Showing posts with label 2020's. Show all posts
Showing posts with label 2020's. Show all posts

Tuesday, July 27, 2021

PODCAST: "Black Widow" (2021) - An Avengers Countdown Episode w. Jamie and Ryan




Watched:  07/09/2021
Format:  Disney+ Premier Access
Viewing:  First
Decade:  2020's
Director:  Cate Shortland



Hey! We watched the latest installment in the ever-expanding Marvel media monolith! And we had so much to say, we came back and added a few more minutes to the end. Join us as we rush in to talk about our favorite Avenger from behind the iron curtain! It's a family affair as we meet the folks Natasha grew up with, and go home again to meet the world's worst sorority.




Music:
Natasha's Lullaby - Lorne Balfe, Black Widow OST
American Pie - Don McLean


Marvel Movie Discussion




Tuesday, July 20, 2021

Disney Watch: Raya and the Last Dragon (2021)




Watched:  07/18/2021
Format:  Disney+
Viewing:  First
Decade:  2020's
Director:  
Don Hall
Carlos López Estrada
Paul Briggs
John Ripa

I had very much wanted to see Raya and the Last Dragon (2021) in the theater.  Disney and Pixar are creating big-screen-worthy films left and right, and I already have two Pixar films under my belt since December that I will see if they're re-released post-COVID.

For some time, Disney has been making Princess movies from all over the planet, from Frozen, to Moana, to Tangled and now Raya and the Last Dragon.  I admit to some confusion in this film because the film skips around a wide swatch of Southeast Asia and the various islands and archipelagos, but it's all Disney Fantasy Land, so I think marrying yourself to any particular culture here is as useless as figuring out which Scandinavian country where Frozen takes place.  But, nonetheless, you may find yourself saying "is this Vietnam, or Thailand, or...?"

Anyway, I was surprised in a very good way that RatLD turned out to be an action/adventure picture - really the first in the modern Disney era.  Expect no song and dance sequences - this is a straight adventure where the Maguffin is "friendship".  Because Disney.  But, yeah, Disney has definitely done non-musical movies in recent years with the Wreck-It-Ralph movies, Zootopia and Big Hero 6, but if you see "princess" and think "what is her 'I Want' song?", you will be disappointed.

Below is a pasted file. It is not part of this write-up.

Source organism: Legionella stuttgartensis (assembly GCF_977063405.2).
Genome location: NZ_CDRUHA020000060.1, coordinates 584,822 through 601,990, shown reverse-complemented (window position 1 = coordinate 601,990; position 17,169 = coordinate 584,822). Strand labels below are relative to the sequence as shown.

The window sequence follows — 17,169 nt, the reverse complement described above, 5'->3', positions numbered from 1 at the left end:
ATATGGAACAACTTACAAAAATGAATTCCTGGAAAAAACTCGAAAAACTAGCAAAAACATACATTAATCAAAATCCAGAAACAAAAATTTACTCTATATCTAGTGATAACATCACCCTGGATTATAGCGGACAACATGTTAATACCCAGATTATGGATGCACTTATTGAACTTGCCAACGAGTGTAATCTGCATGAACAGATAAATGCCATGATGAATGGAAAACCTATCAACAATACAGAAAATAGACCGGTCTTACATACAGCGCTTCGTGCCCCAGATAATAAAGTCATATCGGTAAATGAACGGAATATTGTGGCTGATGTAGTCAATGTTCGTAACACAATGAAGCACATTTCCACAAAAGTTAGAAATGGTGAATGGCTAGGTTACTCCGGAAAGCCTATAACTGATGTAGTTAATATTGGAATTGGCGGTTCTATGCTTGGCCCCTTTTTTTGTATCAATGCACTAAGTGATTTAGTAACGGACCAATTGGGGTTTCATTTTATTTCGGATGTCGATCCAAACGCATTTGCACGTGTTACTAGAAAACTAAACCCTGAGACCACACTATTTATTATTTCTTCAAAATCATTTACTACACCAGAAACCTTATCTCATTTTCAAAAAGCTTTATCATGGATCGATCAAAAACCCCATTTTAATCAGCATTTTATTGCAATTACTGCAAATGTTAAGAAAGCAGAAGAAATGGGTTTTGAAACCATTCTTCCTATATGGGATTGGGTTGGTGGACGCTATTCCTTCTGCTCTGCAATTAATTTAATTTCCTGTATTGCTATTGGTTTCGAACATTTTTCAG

Thursday, July 15, 2021

PODCAST: "Luca" (2021) - it's Pixar Talk with Ryan Michero, JAL and Ryan S



Ryan Michero is back to go shed some light on the latest Pixar film! We go deep on our transformative journey, talking about Ryan M's work on the film, as well as what makes this one a bit different, and, therefore, special. And, what's Pixar like during pandemic times? Sadly, I forgot to ask any questions about the cat. I loved that cat.




Music:

Portorosso - Dan Romer, Luca OST
Un Baccio a MezzanoteQuartetto Cetra


Pixar Talk:

Thursday, July 8, 2021

Neo-Noir Heist Gangster Watch: No Sudden Move (2021)




Watched:  07/08/2021
Format:  HBOmax
Viewing:  First
Decade:  2020's
Director:  Soderbergh

I'm not going to bother with a plot summary for this one.  It's too twisty-turny, and anything I'd say would spoil the damn thing.  Plus, I want to watch it again almost immediately.

What is weird is that I've never not thoroughly enjoyed a movie by director Steven Soderbergh, but I also don't seek them out.  I've maybe seen 1/3rd or less of his output in film, and pretty much zero of his television (I did watch the first season of The Knick), but - I'll rewatch the movies when they're on and basically acknowledge I like his stuff.  

And this movie is no exception.  

Released directly to HBOmax in this year of 2021 as WB wades through the echoes of the HBOmax launch, COVID and whatever the AT&T execs thought were swell ideas before realizing "oh, damn, we don't know what we're doing and we keep setting the place on fire" with WB and dumping it... this one is easy to access if you've already got your HBOmax subscription - so go watch it.  No, seriously.

No Sudden Move (2021) stars a dozen people you know and like, and you'll grow to know and like a few more along the ways (this film was a reminder to go back and watch Uncut Gems to see Julia Fox in another project).  

Don Cheadle, Del Toro, David Harbour, Jon Hamm, Brenda Fraser, Kieran Culkin, Ray Liotta and Signal Watch fave Bill Duke.  And dozens and dozens more.  Standouts in an amazing cast include Amy Seimetz as Harbour's wife and young Noah Jupe as his teen son.